Hey Lloyd
    The info about Topeka offering people $10k to move here is interesting. I live here
    and this is the first I’ve heard of it. Seems about right, though.
    Maybe our government could look for a country that wants more unambitious
    people and has a surplus of go-getters and we could trade. We need all of the doers that
    we can find. And we seem to have a surplus of people that want a lot for not much effort.
    Here’s an immigration story and an optimism story in one.
    My great-grandfather, Joe Badura, came to America from Moravia around 1890 as an 11 year-old boy. He came with his Mom and younger brother. They worked for their sponsor, farming, until he could buy a farm of his own. This was why they came here, as that opportunity didn’t exist in Moravia. What it entailed here, in those days, was a down payment and about 3 years of profits. Seems cheap enough, but the land wasn’t really yours until the last payment. You had to be willing to work hard, for nothing now, to make it work. Not for the faint of heart.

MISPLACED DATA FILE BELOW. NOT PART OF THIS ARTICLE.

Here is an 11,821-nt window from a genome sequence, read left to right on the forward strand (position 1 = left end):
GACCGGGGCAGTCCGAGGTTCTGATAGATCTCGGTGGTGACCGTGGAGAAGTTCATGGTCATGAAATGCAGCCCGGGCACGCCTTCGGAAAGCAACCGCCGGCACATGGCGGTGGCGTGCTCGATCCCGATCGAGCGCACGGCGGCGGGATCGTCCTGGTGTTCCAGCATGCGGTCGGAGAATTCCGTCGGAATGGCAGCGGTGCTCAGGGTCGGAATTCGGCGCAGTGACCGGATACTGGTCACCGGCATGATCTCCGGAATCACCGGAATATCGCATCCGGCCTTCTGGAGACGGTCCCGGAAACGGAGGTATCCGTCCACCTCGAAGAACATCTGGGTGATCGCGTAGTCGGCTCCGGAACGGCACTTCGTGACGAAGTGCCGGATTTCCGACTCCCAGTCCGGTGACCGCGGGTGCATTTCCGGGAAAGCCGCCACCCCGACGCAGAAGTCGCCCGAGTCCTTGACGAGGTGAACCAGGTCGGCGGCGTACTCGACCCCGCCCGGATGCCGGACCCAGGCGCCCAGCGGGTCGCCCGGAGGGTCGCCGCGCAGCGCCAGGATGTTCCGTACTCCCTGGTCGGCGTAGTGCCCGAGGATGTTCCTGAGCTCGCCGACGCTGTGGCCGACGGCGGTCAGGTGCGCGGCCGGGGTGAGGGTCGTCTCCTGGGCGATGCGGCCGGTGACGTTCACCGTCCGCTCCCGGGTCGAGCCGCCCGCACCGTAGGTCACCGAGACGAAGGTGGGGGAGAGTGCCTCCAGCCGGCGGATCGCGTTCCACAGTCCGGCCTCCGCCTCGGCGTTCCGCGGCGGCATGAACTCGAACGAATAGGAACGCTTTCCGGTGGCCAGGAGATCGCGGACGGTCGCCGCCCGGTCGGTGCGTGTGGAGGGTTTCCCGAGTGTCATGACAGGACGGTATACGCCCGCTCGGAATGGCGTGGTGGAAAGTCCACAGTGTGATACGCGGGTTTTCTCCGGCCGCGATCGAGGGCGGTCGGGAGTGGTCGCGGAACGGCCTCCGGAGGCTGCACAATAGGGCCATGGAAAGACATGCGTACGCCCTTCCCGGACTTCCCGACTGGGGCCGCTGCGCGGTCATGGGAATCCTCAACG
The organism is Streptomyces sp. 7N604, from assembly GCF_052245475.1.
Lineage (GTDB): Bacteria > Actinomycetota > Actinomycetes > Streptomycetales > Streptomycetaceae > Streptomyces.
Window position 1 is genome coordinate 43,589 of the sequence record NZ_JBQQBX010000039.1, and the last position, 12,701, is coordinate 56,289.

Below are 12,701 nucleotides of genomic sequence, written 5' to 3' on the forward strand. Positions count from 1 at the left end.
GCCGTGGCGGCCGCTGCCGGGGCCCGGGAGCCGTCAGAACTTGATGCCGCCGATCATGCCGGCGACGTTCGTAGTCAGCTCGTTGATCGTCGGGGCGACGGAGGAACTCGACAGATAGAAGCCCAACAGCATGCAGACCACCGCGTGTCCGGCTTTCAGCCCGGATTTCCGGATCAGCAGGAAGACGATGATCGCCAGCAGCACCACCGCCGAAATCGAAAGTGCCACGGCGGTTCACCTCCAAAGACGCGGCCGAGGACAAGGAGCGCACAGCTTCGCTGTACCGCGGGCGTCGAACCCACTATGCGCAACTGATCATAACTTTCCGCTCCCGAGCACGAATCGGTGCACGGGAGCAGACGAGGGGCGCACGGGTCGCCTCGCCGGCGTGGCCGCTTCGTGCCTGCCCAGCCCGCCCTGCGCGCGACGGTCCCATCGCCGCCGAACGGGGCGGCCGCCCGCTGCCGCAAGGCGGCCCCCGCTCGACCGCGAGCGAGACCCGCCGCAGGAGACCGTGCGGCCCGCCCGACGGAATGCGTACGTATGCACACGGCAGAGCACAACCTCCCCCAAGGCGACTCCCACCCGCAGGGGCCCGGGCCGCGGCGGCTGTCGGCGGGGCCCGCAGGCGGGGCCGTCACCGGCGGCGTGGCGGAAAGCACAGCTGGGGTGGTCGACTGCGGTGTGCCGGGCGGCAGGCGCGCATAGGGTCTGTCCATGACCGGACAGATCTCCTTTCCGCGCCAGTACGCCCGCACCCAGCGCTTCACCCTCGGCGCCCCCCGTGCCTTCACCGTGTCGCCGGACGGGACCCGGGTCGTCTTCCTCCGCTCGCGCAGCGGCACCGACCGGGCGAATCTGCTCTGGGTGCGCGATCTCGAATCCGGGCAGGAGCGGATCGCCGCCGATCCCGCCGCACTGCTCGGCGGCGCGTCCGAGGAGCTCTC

My Grandad, Henry, was born in 1906, in 1933 he married my Grandma, and they bought the farm across the road. Same deal, a down payment and a 3 year contract.
    I guess no one told them that we were in the midst of a depression, and I’m sure they
    would be surprised that people today still talk about it. Between 1933 and 1940, they
    worked off the farm and had 3 kids. Don’t think it was easy though. The first year, they sowed their new farm to wheat. The next summer, they harvested just enough wheat to
    plant it again. They made it through that year and 40 more together and both died right there.
    An afternoon chat with my Grandad was always thought provoking as he seemed to have a lock on a sort of sense that is in short supply these days. I think that he would be puzzled that so many people don’t see the opportunities in front of them and don’t recognize just how good we have it here.
    But I digress. Yes to immigration.